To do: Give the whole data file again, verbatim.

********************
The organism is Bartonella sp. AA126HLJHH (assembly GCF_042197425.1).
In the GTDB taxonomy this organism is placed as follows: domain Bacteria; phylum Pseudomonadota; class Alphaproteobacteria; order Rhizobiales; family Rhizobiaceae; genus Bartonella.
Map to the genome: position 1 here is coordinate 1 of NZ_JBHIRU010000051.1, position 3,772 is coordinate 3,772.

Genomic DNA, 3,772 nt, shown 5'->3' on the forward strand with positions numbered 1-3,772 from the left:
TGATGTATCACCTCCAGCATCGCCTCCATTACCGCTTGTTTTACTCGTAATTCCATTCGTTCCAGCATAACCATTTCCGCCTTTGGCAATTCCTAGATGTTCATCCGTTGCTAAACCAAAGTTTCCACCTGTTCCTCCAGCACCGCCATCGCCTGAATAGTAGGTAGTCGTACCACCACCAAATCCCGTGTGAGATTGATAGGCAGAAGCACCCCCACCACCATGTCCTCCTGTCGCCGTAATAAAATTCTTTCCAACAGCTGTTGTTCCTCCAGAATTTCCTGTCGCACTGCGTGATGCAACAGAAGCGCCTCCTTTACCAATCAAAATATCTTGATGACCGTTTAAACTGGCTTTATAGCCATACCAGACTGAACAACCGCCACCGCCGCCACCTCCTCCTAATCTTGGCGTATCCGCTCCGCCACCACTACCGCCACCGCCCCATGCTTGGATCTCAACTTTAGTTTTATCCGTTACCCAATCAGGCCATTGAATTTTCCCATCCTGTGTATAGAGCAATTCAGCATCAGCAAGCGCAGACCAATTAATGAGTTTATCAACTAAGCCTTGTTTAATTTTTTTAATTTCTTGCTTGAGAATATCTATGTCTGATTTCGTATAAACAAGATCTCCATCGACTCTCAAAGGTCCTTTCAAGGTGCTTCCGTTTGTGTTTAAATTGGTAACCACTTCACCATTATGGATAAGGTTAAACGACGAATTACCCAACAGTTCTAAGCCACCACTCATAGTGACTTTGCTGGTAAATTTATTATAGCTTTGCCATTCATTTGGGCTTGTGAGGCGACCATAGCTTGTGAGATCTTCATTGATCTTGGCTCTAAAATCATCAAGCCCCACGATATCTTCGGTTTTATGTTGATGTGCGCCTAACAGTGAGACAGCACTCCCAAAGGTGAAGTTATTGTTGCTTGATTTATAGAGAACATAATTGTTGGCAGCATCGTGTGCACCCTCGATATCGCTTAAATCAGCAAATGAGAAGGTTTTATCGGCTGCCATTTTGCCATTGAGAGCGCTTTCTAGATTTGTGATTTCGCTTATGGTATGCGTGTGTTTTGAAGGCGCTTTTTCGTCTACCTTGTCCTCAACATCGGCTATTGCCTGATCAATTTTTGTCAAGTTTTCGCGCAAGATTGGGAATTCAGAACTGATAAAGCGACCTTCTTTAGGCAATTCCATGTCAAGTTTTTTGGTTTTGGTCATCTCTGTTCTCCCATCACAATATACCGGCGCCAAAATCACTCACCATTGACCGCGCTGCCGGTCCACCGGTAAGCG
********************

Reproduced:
The organism is Bartonella sp. AA126HLJHH (assembly GCF_042197425.1).
In the GTDB taxonomy this organism is placed as follows: domain Bacteria; phylum Pseudomonadota; class Alphaproteobacteria; order Rhizobiales; family Rhizobiaceae; genus Bartonella.
Map to the genome: position 1 here is coordinate 1 of NZ_JBHIRU010000051.1, position 3,772 is coordinate 3,772.

Genomic DNA, 3,772 nt, shown 5'->3' on the forward strand with positions numbered 1-3,772 from the left:
TGATGTATCACCTCCAGCATCGCCTCCATTACCGCTTGTTTTACTCGTAATTCCATTCGTTCCAGCATAACCATTTCCGCCTTTGGCAATTCCTAGATGTTCATCCGTTGCTAAACCAAAGTTTCCACCTGTTCCTCCAGCACCGCCATCGCCTGAATAGTAGGTAGTCGTACCACCACCAAATCCCGTGTGAGATTGATAGGCAGAAGCACCCCCACCACCATGTCCTCCTGTCGCCGTAATAAAATTCTTTCCAACAGCTGTTGTTCCTCCAGAATTTCCTGTCGCACTGCGTGATGCAACAGAAGCGCCTCCTTTACCAATCAAAATATCTTGATGACCGTTTAAACTGGCTTTATAGCCATACCAGACTGAACAACCGCCACCGCCGCCACCTCCTCCTAATCTTGGCGTATCCGCTCCGCCACCACTACCGCCACCGCCCCATGCTTGGATCTCAACTTTAGTTTTATCCGTTACCCAATCAGGCCATTGAATTTTCCCATCCTGTGTATAGAGCAATTCAGCATCAGCAAGCGCAGACCAATTAATGAGTTTATCAACTAAGCCTTGTTTAATTTTTTTAATTTCTTGCTTGAGAATATCTATGTCTGATTTCGTATAAACAAGATCTCCATCGACTCTCAAAGGTCCTTTCAAGGTGCTTCCGTTTGTGTTTAAATTGGTAACCACTTCACCATTATGGATAAGGTTAAACGACGAATTACCCAACAGTTCTAAGCCACCACTCATAGTGACTTTGCTGGTAAATTTATTATAGCTTTGCCATTCATTTGGGCTTGTGAGGCGACCATAGCTTGTGAGATCTTCATTGATCTTGGCTCTAAAATCATCAAGCCCCACGATATCTTCGGTTTTATGTTGATGTGCGCCTAACAGTGAGACAGCACTCCCAAAGGTGAAGTTATTGTTGCTTGATTTATAGAGAACATAATTGTTGGCAGCATCGTGTGCACCCTCGATATCGCTTAAATCAGCAAATGAGAAGGTTTTATCGGCTGCCATTTTGCCATTGAGAGCGCTTTCTAGATTTGTGATTTCGCTTATGGTATGCGTGTGTTTTGAAGGCGCTTTTTCGTCTACCTTGTCCTCAACATCGGCTATTGCCTGATCAATTTTTGTCAAGTTTTCGCGCAAGATTGGGAATTCAGAACTGATAAAGCGACCTTCTTTAGGCAATTCCATGTCAAGTTTTTTGGTTTTGGTCATCTCTGTTCTCCCATCACAATATACCGGCGCCAAAATCACTCACCATTGACCGCGCTGCCGGTCCACCGGTAAGCG